I liked Eleanor Oliphant is Completely Fine because the heroine perseveres despite the fact that she leads a very lonely existence and has been dealt a horrible hand in the game of life.  I liked the story because it shows how a little kindness and personal interest can go a long way towards making a difference in someone’s life.  I liked the book because Eleanor is so straight forward and honest that many of her observations had me laughing out loud like……….

“I have often noticed that people who routinely wear sportswear are the least likely sort to participate in athletic activity.”

eleanor oliphant is completely fineSome critics say the transformation that takes place in Eleanor Oliphant’s life in this book is unrealistic.  That may be, but I was charmed by Eleanor and intrigued by the way she manages to finally open herself to other people.  This is a sad story that turns out better than one could have imagined. Eleanor Oliphant is Completely Fine is ultimately a hopeful book and I think right now many people are looking for just that kind of story. 

Other posts………

Becoming

All Things Consoled

Coop The Great

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Movie or Book?

After I finished reading the book The Hate U Give I watched the movie of the same title.  I  liked the book better.  One of the themes of the story is  black lives matter.  Starr the African American heroine witnesses a white police officer shoot and kill her friend Khalil after a routine traffic pull over. Her friend is unarmed. Starr must decide if she will appear as a witness before a Grand Jury. The jury will determine whether the officer will be charged with a crime in the shooting.

Starr’s uncle is an African American police officer and in the book his character is explored in much more depth than in the movie.  This gives the book more balance so that we get a well rounded picture of a positive member of the police force and can see things from the police officers’ point of view too.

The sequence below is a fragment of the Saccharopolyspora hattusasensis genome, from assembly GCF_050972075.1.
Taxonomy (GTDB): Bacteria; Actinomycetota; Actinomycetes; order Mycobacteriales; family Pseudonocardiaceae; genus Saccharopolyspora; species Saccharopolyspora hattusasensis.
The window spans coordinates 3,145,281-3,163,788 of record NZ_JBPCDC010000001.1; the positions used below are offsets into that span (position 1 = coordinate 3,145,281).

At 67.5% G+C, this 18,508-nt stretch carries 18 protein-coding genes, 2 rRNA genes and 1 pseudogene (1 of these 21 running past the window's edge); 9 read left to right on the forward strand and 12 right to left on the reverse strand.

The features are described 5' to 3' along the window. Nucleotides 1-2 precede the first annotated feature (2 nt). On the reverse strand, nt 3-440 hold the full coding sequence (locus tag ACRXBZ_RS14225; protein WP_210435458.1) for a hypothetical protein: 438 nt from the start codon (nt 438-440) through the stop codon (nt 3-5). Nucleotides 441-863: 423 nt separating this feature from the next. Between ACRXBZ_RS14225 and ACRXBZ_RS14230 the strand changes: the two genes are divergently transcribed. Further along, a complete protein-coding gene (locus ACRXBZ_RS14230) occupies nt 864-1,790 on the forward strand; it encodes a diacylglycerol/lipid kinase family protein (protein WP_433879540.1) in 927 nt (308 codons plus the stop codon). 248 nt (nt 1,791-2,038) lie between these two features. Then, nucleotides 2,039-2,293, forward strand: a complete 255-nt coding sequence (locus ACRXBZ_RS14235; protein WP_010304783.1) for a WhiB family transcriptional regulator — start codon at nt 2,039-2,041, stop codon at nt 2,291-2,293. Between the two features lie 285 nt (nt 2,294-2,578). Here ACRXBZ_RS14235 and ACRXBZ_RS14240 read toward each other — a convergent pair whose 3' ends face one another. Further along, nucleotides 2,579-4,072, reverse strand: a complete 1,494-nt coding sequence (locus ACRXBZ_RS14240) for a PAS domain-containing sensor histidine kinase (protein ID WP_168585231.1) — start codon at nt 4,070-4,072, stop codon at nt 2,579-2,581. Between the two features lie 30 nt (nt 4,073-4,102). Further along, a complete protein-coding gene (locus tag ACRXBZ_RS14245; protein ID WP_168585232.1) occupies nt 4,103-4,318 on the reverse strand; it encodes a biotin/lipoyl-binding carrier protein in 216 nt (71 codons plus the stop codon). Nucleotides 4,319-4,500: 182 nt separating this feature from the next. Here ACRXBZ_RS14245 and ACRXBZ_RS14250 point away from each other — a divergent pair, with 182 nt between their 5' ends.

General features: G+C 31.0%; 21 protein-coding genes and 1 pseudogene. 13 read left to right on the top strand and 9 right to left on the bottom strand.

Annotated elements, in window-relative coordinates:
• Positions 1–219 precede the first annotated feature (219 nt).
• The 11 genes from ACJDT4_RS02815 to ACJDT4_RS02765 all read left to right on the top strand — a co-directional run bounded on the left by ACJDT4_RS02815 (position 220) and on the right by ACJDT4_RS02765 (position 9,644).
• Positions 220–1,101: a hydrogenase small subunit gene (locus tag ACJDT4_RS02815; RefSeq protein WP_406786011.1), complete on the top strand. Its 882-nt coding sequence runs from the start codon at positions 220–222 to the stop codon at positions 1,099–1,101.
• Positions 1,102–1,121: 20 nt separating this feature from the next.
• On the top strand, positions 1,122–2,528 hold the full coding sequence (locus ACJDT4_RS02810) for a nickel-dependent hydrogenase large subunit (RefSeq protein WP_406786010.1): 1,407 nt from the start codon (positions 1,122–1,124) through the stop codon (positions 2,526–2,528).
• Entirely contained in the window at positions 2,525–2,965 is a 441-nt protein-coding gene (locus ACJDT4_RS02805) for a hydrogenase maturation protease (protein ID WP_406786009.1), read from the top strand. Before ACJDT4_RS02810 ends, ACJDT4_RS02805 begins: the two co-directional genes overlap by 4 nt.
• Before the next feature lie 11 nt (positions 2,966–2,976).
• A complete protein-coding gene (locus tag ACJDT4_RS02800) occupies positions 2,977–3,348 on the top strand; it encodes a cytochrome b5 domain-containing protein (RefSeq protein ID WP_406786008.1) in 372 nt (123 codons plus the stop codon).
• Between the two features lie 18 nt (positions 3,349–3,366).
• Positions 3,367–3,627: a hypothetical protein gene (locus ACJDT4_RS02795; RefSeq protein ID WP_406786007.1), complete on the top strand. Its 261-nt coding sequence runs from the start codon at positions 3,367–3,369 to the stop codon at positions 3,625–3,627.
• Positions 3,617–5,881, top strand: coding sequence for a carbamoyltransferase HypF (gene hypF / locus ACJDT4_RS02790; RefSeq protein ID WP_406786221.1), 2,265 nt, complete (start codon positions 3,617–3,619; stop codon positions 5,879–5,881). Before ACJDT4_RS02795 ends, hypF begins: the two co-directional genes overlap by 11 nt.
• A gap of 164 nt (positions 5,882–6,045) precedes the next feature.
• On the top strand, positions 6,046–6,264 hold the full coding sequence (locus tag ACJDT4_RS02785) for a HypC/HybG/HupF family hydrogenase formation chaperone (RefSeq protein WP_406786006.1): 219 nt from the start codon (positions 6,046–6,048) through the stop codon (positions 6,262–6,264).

Starr’s Dad who has been heavily influenced by the teachings of Malcom X has taught his daughter to be proud of her racial identity and her black community

Starr’s father is a devoted follower of Macolm X.  The principles of the Black Panthers guide Starr’s upbringing and are more completely explained and discussed in the book.  This helps us better understand Starr and the choices she eventually makes.

The character of Starr’s white boyfriend is more fully explored in the book as well and I liked him more in the book than I did in the movie. 

One character in the book, DeVante is left out of the movie completely. That’s too bad. DeVante is a young black man Starr’s family tries to help escape from the clutches of a drug lord and gang leader. Although Khalil, the young man whose death Starr witnessed is dead, and Starr’s family can’t help him any more, they can help DeVante find a new life.  I think this provides an important piece in the family’s healing and makes the story in the book more balanced. 

I thought Amandla Stenberg did a great job of playing Starr in the movie

The movie ends differently than the book in a way that I thought was contrived and unrealistic. 

I read The Hate U Give  because I am doing a presentation on it for my writer’s group when I get back to Winnipeg.  I have to analyze the book using a fourteen point plot outline for how to write a good novel.  Ironically the text about novel writing we are using is a sequel to one about screen writing that was hugely popular. I think maybe the screenwriters and producers for The Hate U Give needed to read that text so the movie they made would have been as good as the book it was based on. 

Other posts…………

Now I Really Want To Go To Botswana

Winnipeg and Mennonites in Gone Girl

Don’t Trust the Trailer

 

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It’s Harder To Hate Up Close

beoming michelle obamaI just finished Michelle Obama’s book Becoming.  Her voice is straight forward and chatty- no doubt in keeping with her personality. I would recommend her book to anyone who wants to learn what it means to be a person of character, committment, candor and kindness.